Monks in Thailand’s post-crisis socio-political order
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Monks in Thailand’s post-crisis socio-political order

Seth Kane, a visiting research fellow at the Bangkok-based Institute of Security and International Studies, has an interesting article in Asia Times about  monks in Thailand. The opening and then the conclusion:

Thailand’s community of Buddhist monks, the Sangha, has traditionally occupied a ubiquitous and hallowed place in Thai society. However, globalization and decades of rapid economic development have challenged the Sangha’s traditional position, seen in its dwindling membership, plethora of scandals and diminished role as educators and conflict resolvers.

The country’s current political divide has further strained the Sangha, exposing rifts and presenting hard dilemmas for an institution that is in many ways struggling to adapt to modern Thai society. Increasingly, Thailand’s Buddhist monks face a stark trade-off: risk further marginalization by remaining on the sidelines of entrenched political conflict or wade into the struggle in a way that could compromise their transcendental legitimacy.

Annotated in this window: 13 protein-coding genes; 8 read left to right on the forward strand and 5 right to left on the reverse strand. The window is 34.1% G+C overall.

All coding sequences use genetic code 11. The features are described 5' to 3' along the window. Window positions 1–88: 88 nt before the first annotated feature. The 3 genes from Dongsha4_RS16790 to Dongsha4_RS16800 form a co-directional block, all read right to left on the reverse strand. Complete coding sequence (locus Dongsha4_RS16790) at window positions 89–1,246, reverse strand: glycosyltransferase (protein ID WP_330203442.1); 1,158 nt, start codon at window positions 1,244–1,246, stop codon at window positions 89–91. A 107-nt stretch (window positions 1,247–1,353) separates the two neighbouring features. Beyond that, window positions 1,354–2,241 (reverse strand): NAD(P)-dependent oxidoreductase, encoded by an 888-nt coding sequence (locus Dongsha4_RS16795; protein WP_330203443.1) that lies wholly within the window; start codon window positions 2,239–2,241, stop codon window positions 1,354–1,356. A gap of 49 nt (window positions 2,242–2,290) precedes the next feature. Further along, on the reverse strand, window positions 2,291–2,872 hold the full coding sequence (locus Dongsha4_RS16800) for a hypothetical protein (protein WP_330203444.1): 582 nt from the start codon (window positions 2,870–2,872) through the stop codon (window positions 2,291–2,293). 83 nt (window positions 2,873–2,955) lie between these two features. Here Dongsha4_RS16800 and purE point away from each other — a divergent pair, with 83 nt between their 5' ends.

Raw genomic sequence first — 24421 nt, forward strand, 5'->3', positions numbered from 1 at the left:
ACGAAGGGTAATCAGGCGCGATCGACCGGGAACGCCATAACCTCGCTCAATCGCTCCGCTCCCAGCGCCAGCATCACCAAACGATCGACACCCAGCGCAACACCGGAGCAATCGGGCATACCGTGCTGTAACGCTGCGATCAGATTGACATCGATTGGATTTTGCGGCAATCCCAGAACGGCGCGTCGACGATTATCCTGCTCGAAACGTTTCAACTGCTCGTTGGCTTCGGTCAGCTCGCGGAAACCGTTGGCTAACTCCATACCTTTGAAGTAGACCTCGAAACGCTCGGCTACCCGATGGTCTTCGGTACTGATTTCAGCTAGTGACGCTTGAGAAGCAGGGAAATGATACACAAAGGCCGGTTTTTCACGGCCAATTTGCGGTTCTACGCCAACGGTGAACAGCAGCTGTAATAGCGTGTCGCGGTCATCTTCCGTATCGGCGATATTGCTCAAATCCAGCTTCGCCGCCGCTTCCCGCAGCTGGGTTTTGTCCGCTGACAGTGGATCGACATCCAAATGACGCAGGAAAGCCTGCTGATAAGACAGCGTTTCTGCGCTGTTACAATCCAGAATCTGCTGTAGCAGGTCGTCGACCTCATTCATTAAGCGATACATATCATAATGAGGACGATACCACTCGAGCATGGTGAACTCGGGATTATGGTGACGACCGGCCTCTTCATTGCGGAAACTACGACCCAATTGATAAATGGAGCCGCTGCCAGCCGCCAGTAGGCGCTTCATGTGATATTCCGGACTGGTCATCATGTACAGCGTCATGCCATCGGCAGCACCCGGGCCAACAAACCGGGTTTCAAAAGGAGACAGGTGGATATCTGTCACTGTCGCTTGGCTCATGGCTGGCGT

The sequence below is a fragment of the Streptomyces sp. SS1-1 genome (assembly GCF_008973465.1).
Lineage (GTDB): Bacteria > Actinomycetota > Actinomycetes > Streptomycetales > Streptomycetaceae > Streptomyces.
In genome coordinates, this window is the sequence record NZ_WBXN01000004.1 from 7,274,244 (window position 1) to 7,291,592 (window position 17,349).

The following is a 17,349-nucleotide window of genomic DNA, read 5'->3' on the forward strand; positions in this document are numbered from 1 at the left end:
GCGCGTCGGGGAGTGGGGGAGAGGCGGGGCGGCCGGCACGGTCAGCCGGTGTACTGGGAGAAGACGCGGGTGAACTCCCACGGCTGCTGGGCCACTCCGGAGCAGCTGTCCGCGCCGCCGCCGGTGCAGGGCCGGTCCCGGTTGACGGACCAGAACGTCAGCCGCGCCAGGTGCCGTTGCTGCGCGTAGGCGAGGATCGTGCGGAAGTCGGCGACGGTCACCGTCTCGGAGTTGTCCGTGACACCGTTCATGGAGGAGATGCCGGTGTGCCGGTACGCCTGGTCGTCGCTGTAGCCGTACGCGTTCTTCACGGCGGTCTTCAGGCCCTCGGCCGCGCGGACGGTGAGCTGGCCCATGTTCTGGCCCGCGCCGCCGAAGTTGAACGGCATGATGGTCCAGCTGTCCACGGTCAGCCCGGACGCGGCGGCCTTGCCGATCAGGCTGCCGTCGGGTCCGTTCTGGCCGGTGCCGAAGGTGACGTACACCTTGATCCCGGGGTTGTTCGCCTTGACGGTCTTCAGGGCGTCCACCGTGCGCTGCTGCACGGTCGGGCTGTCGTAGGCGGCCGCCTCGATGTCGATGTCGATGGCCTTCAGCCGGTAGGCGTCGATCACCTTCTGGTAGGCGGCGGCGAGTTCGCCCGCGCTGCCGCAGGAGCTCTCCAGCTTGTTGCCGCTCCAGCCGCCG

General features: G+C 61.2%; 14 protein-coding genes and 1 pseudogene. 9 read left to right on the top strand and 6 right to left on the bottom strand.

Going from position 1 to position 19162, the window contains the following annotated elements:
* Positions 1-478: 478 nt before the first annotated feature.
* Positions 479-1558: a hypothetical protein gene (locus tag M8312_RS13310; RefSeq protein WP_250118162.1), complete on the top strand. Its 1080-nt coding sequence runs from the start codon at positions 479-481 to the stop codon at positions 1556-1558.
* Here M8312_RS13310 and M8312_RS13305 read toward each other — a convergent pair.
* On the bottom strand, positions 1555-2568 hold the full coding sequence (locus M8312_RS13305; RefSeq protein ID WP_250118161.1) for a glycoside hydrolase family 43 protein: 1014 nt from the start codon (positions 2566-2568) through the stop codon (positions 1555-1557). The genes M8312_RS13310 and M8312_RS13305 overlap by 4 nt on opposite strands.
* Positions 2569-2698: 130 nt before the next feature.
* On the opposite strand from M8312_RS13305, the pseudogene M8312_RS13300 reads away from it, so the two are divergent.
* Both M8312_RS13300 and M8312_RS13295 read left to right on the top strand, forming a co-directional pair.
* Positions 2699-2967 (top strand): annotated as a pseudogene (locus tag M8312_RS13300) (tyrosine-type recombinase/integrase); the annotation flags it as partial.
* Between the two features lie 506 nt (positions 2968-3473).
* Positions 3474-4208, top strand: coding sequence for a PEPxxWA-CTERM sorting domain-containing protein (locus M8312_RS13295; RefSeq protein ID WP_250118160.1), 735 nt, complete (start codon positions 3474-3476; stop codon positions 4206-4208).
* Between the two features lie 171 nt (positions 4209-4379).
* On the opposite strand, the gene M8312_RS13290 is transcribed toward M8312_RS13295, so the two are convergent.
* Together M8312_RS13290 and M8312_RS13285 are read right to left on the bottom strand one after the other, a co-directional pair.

Political leaders face a related choice of whether to recruit monks to their cause and employ their Dharmic rhetoric to push their agendas. While it may bolster the illusion of their moral authority, they risk accusations of hypocrisy and exploitation given their clear worldly power agendas and often less than saintly conduct.

From a longer-term perspective, the diminished role of the Sangha is arguably an important causal factor in Thailand’s crisis. Both sides of Thailand’s political divide are in competition for the loyalty of the rural masses, who are in the process of questioning old assumptions about legitimate authority, political passivity and traditional methods of dispute resolution.

The monastery is no longer the only crucial center of village life and monks increasingly play more ceremonial than mediating roles. As the political conflict plays out, how the Sangha reacts will be a crucial determinant of Thailand’s post-crisis socio-political order.

BP: For specifics see the article. On the role of Buddhist and the Thai state see this post from 2007 – the US State Department states that for Thailand the “state religion in effect is Theravada Buddhism”. What role will monks play a role in the July 3 election? So far, we have Chamlong and those in Santi Asoke are now against Prime Minister Abhisit Vejjajiva (and of course against former Prime Minister Thaksin Shinawatra) although the media, aside from ASTV Manager, is no longer paying attention to them, but aside from Santi Asoke, will monks play a direct role in the election? So far it seems no….